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Contractor Doctor: Can I buy a tax deductible iPad or Android tablet?

Dear Contractor Doctor,

I’m about to invest in some new IT equipment for my engineering contracting business. I am seriously considering buying a 3G tablet, rather than a laptop, as I can be much more productive during my daily commute and use the tablet for note taking in meetings and client presentations.

However, I can’t find any information about tablets on HMRC’s website, so I’m not sure whether tablets are treated like mobile phones, or like laptops, and whether a tablet is an allowable expense for my limited company.

Can I buy an iPad or Android tablet that is tax deductible?



Contractor Doctor says:

“The short answer is ‘yes’; iPads and other tablets and accompanying data charges can be claimed as a legitimate business expense,” explains James Abbott, owner and head of tax at contractor accountant Abbott Moore. “And they can be fully deductible if bought for business purposes by a contractor’s limited company.”

But to avoid a potentially hefty benefit in kind (BIK) charge, contractors must be able to demonstrate that their tablet was bought principally for business use, and that any personal use is insignificant.

According to Abbott, the tax treatment of tablets is a classic case of how tax legislation has failed to keep pace with technology: “Tablets are not treated as mobile phones or under the smartphone legislation introduced by HMRC in 2006 because, even if they are 4G and Wi-Fi enabled with voice calling capabilities, their primary purpose is not for making calls.”

Tablets bought by a limited company for business purposes

“Tablets are currently effectively treated as laptops and come within the normal rules for computers,” continues Abbott. “HMRC’s guidance says that for computers provided to employees by their company to be exempt from benefit in kind charges, ‘the sole reason the computer must have been provided must be for the individual to carry out their duties of employment’ and that private use must be insignificant.”

That means the contractor’s limited company must be buying the iPad or tablet principally for business purposes, and that it is essential for the contractor to be able to perform their duties. Greater productivity when commuting, note taking in meetings and performing presentations are all likely to be accepted as valid business reasons.

The definition of ‘insignificant private use’ can be more problematic, as HMRC uses different definitions for different assets. HMRC provides useful examples in its guidance note EIM 21613, which covers the most likely contractor scenarios.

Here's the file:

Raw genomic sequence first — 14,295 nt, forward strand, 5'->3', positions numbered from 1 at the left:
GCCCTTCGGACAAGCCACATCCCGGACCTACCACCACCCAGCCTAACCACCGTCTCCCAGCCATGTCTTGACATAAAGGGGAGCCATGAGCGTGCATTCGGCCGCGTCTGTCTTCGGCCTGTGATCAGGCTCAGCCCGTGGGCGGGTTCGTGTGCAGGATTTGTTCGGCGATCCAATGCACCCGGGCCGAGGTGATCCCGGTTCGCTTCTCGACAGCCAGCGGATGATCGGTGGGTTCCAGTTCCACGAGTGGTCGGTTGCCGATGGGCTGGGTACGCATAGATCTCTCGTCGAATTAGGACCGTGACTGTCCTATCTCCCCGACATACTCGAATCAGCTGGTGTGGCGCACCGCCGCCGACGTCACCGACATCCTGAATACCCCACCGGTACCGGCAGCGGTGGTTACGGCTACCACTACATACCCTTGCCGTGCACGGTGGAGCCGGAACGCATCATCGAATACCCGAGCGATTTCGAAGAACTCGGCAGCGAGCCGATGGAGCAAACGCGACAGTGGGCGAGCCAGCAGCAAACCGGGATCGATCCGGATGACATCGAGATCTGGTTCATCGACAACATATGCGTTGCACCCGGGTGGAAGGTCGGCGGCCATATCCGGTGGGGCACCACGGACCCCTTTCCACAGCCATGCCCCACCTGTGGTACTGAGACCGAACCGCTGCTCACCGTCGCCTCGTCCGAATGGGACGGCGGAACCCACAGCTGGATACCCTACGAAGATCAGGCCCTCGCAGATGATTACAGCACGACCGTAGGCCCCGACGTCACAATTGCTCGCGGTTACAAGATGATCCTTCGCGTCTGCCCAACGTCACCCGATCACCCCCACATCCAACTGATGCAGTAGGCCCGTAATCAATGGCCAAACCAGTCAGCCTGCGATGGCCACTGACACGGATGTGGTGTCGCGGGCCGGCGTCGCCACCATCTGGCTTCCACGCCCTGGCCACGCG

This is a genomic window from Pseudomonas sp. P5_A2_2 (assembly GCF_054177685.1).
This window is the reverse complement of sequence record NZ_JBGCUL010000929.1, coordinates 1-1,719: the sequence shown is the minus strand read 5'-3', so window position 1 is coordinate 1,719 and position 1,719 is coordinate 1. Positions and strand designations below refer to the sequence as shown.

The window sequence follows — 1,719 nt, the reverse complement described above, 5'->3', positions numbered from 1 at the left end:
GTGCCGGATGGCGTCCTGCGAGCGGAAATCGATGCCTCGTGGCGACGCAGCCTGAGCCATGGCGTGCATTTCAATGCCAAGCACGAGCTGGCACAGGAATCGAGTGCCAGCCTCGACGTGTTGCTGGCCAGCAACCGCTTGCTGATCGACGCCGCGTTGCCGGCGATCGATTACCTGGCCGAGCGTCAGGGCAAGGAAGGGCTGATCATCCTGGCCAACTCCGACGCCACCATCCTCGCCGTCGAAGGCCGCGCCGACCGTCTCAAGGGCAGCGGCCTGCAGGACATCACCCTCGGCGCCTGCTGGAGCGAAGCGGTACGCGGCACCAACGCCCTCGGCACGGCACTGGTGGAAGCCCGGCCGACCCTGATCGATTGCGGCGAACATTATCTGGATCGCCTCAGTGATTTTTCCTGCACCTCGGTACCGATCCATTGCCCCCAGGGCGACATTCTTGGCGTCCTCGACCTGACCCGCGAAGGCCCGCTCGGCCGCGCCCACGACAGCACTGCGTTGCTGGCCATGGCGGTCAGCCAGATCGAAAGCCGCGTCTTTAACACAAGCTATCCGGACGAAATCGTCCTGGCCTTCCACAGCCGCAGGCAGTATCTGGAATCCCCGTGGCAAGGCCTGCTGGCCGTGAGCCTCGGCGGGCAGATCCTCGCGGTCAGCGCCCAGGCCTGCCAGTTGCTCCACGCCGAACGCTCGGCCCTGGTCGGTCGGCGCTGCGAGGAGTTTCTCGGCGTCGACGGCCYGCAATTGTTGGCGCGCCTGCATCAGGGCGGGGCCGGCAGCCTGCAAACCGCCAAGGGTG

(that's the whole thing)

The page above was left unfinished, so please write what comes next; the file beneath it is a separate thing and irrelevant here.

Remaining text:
“If the tablet is deemed to be allowable, then its full value is deductible from a contractor’s company profits in the corporation tax return, and the cost is depreciated over three years in the contractor limited company’s profit and loss account.”

Benefit in kind charges for tablets bought mainly for personal use

However, if a contractor’s company buys a tablet that is not principally for business purposes, then the contractor will incur a benefit in kind (BIK) charge. And these could get quite expensive for a top-of-the-range 4G-enabled tablet, warns Abbott.

iPads and other tablets and accompanying data charges can be claimed as a legitimate business expense

James Abbott, Abbott Moore LLP

“If the tablet is for private use, then 20% of entire cost of the tablet, including VAT, is charged to the contractor as a benefit in kind each year.

“So, for example, for a tablet costing £500 including 20% VAT of £100, would be charged to the contractor as a BIK each year at their marginal rate, which would be £20/20%, £40/40% or £50/50%. In addition, a further 13.8% employer’s National Insurance Contributions (NICs) would be payable on the BIK charge by the contractor’s company.”

Tax treatment of 3G/4G and Wi-Fi access

Abbott explains that the tax treatment of the tablet’s connectivity is treated separately from the cost of the tablet itself.

  • If Wi-Fi access is via a voucher, such as those purchased in a hotel lounge so the contractor can access the internet on their tablet during a client meeting, or when working, then the full amount can be claimed as a business expense
  • Purely business 3G/4G access via a pay as you go (PAYG) dongle paid for by the company can be fully expensed; if the dongle is paid for personally, and there is a mix of private and business, and the cost of the business data can be itemised, then the business cost can be expensed
  • For a 3G/4G mobile broadband contract to be allowable, the contract must be between the contractor’s limited company and the network provider; the rules relating to personal and business data contracts are the same as those for mobile/smartphone contracts.

The difference between voice calls and data is that a contractor enjoys a benefit in kind exemption for unlimited private calls on one mobile phone paid for by the company. There is no similar ‘unlimited’ exemption for data, and private use on a company contract or dongle must be insignificant for the benefit in kind exemption to apply.

Good luck with your contracting!

Contractor Doctor

Published: Thursday, 16 February 2012

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